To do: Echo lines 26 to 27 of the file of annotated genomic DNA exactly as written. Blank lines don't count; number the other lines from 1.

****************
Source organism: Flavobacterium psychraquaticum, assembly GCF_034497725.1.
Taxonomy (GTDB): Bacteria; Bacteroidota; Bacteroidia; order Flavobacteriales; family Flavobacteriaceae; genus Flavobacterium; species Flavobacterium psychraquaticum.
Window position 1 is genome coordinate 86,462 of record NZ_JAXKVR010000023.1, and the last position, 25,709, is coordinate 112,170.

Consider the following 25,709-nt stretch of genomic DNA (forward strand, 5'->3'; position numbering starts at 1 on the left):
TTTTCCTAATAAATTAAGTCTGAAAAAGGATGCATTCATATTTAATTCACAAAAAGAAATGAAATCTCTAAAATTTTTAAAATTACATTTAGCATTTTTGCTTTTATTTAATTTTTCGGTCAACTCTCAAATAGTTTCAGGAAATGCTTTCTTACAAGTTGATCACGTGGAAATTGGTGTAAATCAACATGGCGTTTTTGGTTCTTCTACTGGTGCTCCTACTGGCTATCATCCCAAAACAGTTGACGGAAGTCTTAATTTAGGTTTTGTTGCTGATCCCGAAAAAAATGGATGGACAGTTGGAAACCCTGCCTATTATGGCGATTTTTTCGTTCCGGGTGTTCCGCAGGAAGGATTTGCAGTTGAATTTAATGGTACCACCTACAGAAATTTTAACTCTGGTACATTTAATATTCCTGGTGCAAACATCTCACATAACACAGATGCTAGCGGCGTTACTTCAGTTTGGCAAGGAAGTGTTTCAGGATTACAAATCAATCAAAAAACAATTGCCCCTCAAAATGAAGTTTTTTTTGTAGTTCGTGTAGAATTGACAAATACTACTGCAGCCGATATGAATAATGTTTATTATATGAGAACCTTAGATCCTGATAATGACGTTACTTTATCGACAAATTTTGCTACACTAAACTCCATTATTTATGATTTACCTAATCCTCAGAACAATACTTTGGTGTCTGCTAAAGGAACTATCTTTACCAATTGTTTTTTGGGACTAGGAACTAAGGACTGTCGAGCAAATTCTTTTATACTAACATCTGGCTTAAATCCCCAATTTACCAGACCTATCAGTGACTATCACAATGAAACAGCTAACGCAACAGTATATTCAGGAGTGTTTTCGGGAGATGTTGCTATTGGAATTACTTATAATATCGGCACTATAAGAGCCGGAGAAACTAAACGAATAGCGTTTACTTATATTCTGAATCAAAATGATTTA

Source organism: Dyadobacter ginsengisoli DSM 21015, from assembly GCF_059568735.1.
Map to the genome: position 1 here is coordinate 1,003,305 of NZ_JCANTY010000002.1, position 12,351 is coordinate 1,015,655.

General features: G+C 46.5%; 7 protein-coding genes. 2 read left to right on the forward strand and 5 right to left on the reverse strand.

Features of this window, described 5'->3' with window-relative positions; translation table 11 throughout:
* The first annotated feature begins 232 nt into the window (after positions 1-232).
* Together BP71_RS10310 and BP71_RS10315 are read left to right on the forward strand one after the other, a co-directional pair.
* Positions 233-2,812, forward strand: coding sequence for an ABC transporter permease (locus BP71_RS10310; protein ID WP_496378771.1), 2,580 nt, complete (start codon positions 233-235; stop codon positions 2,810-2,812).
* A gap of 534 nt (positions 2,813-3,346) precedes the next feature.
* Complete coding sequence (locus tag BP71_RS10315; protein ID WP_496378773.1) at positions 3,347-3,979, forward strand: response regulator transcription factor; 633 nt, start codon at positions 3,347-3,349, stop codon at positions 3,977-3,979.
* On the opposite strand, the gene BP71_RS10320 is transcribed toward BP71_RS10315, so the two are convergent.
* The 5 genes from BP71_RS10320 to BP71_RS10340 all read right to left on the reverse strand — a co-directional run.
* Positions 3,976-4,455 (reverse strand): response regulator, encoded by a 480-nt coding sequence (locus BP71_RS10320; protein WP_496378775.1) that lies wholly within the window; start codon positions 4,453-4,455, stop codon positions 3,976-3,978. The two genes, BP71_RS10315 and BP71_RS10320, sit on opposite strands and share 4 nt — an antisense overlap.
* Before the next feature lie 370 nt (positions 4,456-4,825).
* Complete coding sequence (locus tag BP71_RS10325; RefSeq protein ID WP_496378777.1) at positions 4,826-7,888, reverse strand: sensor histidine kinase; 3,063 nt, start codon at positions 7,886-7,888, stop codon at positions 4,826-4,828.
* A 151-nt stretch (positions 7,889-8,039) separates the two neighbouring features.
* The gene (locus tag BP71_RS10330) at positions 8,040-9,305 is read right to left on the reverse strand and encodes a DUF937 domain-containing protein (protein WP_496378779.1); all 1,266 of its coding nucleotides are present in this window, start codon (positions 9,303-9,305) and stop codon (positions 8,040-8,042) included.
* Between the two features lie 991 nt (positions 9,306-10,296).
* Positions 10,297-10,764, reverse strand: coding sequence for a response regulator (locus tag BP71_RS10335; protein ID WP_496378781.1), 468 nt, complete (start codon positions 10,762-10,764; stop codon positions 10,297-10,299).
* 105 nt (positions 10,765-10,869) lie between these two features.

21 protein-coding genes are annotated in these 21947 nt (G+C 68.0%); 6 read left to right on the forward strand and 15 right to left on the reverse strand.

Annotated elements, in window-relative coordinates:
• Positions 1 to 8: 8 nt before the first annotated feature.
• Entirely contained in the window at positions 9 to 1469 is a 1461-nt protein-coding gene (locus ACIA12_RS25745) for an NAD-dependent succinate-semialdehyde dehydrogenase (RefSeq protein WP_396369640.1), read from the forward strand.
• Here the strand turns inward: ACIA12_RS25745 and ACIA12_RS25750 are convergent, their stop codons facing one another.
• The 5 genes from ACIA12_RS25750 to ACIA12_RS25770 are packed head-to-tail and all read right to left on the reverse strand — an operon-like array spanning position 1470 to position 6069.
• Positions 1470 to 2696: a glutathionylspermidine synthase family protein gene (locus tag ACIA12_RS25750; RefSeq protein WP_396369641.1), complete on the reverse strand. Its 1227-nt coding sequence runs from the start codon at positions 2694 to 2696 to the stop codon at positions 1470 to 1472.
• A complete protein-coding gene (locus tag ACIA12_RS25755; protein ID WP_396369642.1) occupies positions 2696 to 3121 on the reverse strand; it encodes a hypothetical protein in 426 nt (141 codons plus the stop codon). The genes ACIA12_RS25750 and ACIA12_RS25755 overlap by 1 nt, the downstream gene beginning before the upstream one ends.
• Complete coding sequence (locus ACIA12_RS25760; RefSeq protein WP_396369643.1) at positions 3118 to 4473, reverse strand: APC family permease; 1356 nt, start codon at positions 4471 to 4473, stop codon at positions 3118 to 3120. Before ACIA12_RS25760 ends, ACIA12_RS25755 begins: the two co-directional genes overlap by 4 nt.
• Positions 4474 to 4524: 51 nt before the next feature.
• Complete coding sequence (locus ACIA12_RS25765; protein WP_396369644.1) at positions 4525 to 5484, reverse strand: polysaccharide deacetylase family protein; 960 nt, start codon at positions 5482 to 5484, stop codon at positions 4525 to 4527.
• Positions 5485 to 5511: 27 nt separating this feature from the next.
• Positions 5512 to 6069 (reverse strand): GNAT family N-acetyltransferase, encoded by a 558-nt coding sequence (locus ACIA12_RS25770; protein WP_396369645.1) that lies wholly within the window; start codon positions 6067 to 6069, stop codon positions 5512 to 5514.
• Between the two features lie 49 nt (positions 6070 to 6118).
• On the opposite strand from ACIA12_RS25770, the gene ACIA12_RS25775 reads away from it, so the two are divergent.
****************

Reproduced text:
Annotated elements, in window-relative coordinates:
• Positions 1 to 8: 8 nt before the first annotated feature.